Visibility of the lamina cribrosa pores (lamina dot sign) is more common in eyes with glaucomatous damage to the optic disc than in normal eyes.81 This association, however, is almost entirely because of an increased visibility associated with larger vertical CDR and optic disk size82 The size and shape of lamina cribrosa pores has been reported to predict glaucomatous visual field loss,83 although the strength of this sign is variable.84

Detection of Progression

The rate of optic nerve change is extremely variable among different patients. It is difficult to define rates of change because of the generally slow nature of the disease. Additionally, there is no universally accepted method to assess change. For instance, in the OHTS, the cumulative probability for conversion from ocular hypertension to glaucoma was 9.5 % over 60 months and 67 % of these individuals converted to glaucoma on the basis of optic disc change alone.85 In the European Glaucoma Prevention Study, the cumulative probability for conversion to glaucoma in the placebo group was 14 % over 60 months, but only 37 % of these converted on the basis of optic disc changes.23 This difference in optic disc progression rates is probably influenced by the different criteria used to determine optic disc progression.
Optic disc progression is reported as thinning of the neuroretinal rim tissue in either a diffuse or localised pattern (Figure 5). The position and location of the deflection of blood vessels should be compared across all available photographs to uncover changes that may indicate neuroretinal rim loss in a specific sector. Baring of the circumlinear vessel or progressive nasalisation of vessels can also occur with progression (Figure 5).86,87 Changes in the optic disc are more easily observed in early cases of glaucoma where the dynamic range for change is greater. In more advanced stages of disease, the optic disc may be too damaged for the examiner to establish further thinning of the neuroretinal rim. When looking for progression, clinicians should be cognisant of the most probable locations to show rim area loss in glaucoma: the inferotemporal is the first to present loss, followed by the superotemporal, temporal, inferonasal, superonasal and finally the nasal sector. However, individual cases can show progression that deviates from this sequence.88,89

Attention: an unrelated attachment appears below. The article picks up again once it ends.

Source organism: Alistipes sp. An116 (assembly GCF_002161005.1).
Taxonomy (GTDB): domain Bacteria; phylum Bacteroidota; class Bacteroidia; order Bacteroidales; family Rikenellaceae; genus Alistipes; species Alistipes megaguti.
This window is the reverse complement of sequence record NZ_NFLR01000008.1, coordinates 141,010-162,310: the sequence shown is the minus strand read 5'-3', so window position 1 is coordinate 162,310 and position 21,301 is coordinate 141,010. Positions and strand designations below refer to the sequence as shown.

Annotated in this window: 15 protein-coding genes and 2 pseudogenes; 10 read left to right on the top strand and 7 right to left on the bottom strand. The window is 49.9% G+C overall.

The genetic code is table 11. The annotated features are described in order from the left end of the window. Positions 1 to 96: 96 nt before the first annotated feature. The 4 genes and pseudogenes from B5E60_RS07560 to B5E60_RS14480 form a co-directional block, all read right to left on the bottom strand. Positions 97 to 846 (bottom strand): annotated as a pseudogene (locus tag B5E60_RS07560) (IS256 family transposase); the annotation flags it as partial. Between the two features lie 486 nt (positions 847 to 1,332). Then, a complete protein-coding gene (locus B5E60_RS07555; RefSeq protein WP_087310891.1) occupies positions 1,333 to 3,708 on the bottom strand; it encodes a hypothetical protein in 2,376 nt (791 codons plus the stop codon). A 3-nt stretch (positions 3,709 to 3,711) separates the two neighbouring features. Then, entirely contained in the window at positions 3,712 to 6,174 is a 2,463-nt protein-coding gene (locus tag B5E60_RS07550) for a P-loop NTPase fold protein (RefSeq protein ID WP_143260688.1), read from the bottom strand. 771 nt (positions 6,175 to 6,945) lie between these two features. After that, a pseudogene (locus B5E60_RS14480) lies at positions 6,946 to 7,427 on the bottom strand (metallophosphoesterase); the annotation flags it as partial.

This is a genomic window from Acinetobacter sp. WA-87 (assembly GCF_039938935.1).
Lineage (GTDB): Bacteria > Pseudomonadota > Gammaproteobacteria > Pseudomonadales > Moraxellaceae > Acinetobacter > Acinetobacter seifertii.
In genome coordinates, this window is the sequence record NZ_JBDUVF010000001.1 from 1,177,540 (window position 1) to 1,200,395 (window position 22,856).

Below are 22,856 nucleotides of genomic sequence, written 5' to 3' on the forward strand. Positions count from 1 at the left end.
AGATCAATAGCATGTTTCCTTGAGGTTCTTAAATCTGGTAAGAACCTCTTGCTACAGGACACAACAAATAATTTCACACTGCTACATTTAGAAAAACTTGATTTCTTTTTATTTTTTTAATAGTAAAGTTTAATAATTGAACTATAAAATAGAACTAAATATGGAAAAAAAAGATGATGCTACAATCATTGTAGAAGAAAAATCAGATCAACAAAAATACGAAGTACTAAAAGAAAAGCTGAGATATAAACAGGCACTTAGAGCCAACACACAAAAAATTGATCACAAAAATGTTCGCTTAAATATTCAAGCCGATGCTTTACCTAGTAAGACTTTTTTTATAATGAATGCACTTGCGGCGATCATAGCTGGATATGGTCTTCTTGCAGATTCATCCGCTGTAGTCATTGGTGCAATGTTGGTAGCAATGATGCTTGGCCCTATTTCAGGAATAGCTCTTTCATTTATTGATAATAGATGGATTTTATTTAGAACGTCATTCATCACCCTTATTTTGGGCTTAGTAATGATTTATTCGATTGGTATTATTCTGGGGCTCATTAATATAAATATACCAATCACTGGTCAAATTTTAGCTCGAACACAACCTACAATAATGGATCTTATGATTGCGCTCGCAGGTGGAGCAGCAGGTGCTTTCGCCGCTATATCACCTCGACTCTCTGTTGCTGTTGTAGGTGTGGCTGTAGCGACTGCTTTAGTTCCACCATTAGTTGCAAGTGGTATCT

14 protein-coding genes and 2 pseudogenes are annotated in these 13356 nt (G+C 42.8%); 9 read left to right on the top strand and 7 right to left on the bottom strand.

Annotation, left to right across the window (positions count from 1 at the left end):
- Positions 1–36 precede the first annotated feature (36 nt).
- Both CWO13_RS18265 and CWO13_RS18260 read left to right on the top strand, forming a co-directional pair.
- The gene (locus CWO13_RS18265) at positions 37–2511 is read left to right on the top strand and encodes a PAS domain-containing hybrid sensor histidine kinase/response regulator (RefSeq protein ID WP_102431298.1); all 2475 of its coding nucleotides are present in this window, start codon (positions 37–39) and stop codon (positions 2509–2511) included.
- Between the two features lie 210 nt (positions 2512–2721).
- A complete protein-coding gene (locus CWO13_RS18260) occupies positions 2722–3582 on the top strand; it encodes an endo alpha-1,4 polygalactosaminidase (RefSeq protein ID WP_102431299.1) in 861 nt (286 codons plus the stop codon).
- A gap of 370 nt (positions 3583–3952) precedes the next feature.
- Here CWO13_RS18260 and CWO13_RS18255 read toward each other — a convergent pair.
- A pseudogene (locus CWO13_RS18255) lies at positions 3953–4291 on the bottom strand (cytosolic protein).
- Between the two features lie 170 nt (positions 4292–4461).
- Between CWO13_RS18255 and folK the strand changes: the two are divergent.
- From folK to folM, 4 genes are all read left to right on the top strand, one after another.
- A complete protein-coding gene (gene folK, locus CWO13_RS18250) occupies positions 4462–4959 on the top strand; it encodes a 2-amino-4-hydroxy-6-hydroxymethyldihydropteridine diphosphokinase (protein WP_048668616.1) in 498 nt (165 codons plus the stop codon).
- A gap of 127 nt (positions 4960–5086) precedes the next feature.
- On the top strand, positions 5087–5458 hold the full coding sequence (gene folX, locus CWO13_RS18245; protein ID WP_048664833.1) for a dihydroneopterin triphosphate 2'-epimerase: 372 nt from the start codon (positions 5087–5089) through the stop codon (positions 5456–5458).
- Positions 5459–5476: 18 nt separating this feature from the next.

Methods to assess changes of the optic disc over time include the use of optic disc drawing comparisons, sequential optic disc photographs (mono or stereo) and quantitative parameters on automated devices, such as the CSLT. Glaucomatous changes in the optic disc occur slowly over several years, and even very well drawn representations or detailed descriptions of the optic disc are insufficient to detect small structural progression. Optic disc photographs remain the gold standard for documentation and monitoring of optic disc appearance, although automated devices such as the CSLT can probably provide equal or superior information on structural changes of the optic disc over time when the results are analysed correctly.22,38,90 Objective recording of the appearance of the optic disc is therefore essential to monitor a patient with glaucoma or suspected of having the disease.
Automated imaging devices might have other practical advantages over disc photographs for the assessment of progression: faster and easier image acquisition permits more frequent examinations to allow estimates of the rate of change; and the possibility to utilise objective and statistical ways to evaluate changes in the optic disc and RNFL structure. Further improvements in hardware to capture data with increasingly higher resolution, and in software to analyse the data using increasingly complex methods, may allow the clinician to make quicker and more informed clinical decisions in the near future.22

Conclusion

Early structural damage in glaucoma remains a hallmark of the diagnosis of glaucoma and detection of progression. The interpretation is subjective and requires complex consideration of numerous factors, emphasising the importance of a high-quality clinical examination. While newer technologies show promise in offering better detection of glaucomatous change over time, the subjective examination remains vital in managing glaucoma in clinical practice. ■

Article Information:
Disclosure

The authors have no conflicts of interest to declare

Correspondence

Marcelo T Nicolela, Department of Ophthalmology and Visual Sciences, Dalhousie University, 1276 South Park Street, Room 2035, Halifax, NS, Canada, B3H 2Y9. E: nicolela@dal.ca

Received

2011-10-15T00:00:00